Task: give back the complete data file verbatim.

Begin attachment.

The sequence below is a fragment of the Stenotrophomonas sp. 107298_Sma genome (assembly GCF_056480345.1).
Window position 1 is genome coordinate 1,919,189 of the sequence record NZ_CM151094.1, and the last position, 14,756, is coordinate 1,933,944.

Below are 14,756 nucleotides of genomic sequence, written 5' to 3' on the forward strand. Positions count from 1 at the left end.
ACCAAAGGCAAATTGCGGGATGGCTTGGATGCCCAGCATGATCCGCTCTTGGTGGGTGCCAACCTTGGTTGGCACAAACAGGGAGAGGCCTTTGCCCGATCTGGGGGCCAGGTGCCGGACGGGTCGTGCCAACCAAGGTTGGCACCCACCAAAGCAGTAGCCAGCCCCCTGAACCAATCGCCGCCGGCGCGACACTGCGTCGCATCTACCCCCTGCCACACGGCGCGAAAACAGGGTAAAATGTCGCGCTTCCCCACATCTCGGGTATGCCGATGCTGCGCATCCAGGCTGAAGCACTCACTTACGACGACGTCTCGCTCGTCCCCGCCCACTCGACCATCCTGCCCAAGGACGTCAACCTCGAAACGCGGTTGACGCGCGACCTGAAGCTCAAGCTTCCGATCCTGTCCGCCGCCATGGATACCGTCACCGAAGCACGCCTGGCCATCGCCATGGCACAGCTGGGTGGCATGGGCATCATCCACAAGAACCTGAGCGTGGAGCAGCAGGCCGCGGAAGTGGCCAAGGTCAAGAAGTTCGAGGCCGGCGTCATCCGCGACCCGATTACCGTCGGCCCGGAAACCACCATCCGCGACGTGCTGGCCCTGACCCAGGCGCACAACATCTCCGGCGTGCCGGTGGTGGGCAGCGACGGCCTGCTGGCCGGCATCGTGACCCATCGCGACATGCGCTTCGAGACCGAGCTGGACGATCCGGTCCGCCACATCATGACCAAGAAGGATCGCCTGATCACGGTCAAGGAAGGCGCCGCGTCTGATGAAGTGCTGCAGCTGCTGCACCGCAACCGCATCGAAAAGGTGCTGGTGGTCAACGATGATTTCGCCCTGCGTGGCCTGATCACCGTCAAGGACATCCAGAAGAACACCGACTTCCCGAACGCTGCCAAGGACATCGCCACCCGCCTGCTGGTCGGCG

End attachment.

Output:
The sequence below is a fragment of the Stenotrophomonas sp. 107298_Sma genome (assembly GCF_056480345.1).
Window position 1 is genome coordinate 1,919,189 of the sequence record NZ_CM151094.1, and the last position, 14,756, is coordinate 1,933,944.

Below are 14,756 nucleotides of genomic sequence, written 5' to 3' on the forward strand. Positions count from 1 at the left end.
ACCAAAGGCAAATTGCGGGATGGCTTGGATGCCCAGCATGATCCGCTCTTGGTGGGTGCCAACCTTGGTTGGCACAAACAGGGAGAGGCCTTTGCCCGATCTGGGGGCCAGGTGCCGGACGGGTCGTGCCAACCAAGGTTGGCACCCACCAAAGCAGTAGCCAGCCCCCTGAACCAATCGCCGCCGGCGCGACACTGCGTCGCATCTACCCCCTGCCACACGGCGCGAAAACAGGGTAAAATGTCGCGCTTCCCCACATCTCGGGTATGCCGATGCTGCGCATCCAGGCTGAAGCACTCACTTACGACGACGTCTCGCTCGTCCCCGCCCACTCGACCATCCTGCCCAAGGACGTCAACCTCGAAACGCGGTTGACGCGCGACCTGAAGCTCAAGCTTCCGATCCTGTCCGCCGCCATGGATACCGTCACCGAAGCACGCCTGGCCATCGCCATGGCACAGCTGGGTGGCATGGGCATCATCCACAAGAACCTGAGCGTGGAGCAGCAGGCCGCGGAAGTGGCCAAGGTCAAGAAGTTCGAGGCCGGCGTCATCCGCGACCCGATTACCGTCGGCCCGGAAACCACCATCCGCGACGTGCTGGCCCTGACCCAGGCGCACAACATCTCCGGCGTGCCGGTGGTGGGCAGCGACGGCCTGCTGGCCGGCATCGTGACCCATCGCGACATGCGCTTCGAGACCGAGCTGGACGATCCGGTCCGCCACATCATGACCAAGAAGGATCGCCTGATCACGGTCAAGGAAGGCGCCGCGTCTGATGAAGTGCTGCAGCTGCTGCACCGCAACCGCATCGAAAAGGTGCTGGTGGTCAACGATGATTTCGCCCTGCGTGGCCTGATCACCGTCAAGGACATCCAGAAGAACACCGACTTCCCGAACGCTGCCAAGGACATCGCCACCCGCCTGCTGGTCGGCG